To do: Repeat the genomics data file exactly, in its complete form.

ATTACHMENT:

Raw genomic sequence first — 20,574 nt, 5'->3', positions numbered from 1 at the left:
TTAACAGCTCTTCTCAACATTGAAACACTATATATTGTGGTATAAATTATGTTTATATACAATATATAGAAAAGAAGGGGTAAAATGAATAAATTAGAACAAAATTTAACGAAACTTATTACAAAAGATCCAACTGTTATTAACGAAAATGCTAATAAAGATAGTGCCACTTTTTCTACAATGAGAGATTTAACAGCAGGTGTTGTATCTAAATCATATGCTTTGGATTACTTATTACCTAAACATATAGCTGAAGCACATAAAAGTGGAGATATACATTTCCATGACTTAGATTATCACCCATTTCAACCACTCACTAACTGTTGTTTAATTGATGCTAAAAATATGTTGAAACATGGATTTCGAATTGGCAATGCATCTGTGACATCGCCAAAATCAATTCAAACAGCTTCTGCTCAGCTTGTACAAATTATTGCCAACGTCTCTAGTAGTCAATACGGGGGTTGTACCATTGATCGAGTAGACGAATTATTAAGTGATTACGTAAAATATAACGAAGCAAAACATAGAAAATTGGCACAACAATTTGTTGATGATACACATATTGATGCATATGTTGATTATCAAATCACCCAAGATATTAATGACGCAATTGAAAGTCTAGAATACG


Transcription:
Raw genomic sequence first — 20,574 nt, 5'->3', positions numbered from 1 at the left:
TTAACAGCTCTTCTCAACATTGAAACACTATATATTGTGGTATAAATTATGTTTATATACAATATATAGAAAAGAAGGGGTAAAATGAATAAATTAGAACAAAATTTAACGAAACTTATTACAAAAGATCCAACTGTTATTAACGAAAATGCTAATAAAGATAGTGCCACTTTTTCTACAATGAGAGATTTAACAGCAGGTGTTGTATCTAAATCATATGCTTTGGATTACTTATTACCTAAACATATAGCTGAAGCACATAAAAGTGGAGATATACATTTCCATGACTTAGATTATCACCCATTTCAACCACTCACTAACTGTTGTTTAATTGATGCTAAAAATATGTTGAAACATGGATTTCGAATTGGCAATGCATCTGTGACATCGCCAAAATCAATTCAAACAGCTTCTGCTCAGCTTGTACAAATTATTGCCAACGTCTCTAGTAGTCAATACGGGGGTTGTACCATTGATCGAGTAGACGAATTATTAAGTGATTACGTAAAATATAACGAAGCAAAACATAGAAAATTGGCACAACAATTTGTTGATGATACACATATTGATGCATATGTTGATTATCAAATCACCCAAGATATTAATGACGCAATTGAAAGTCTAGAATACG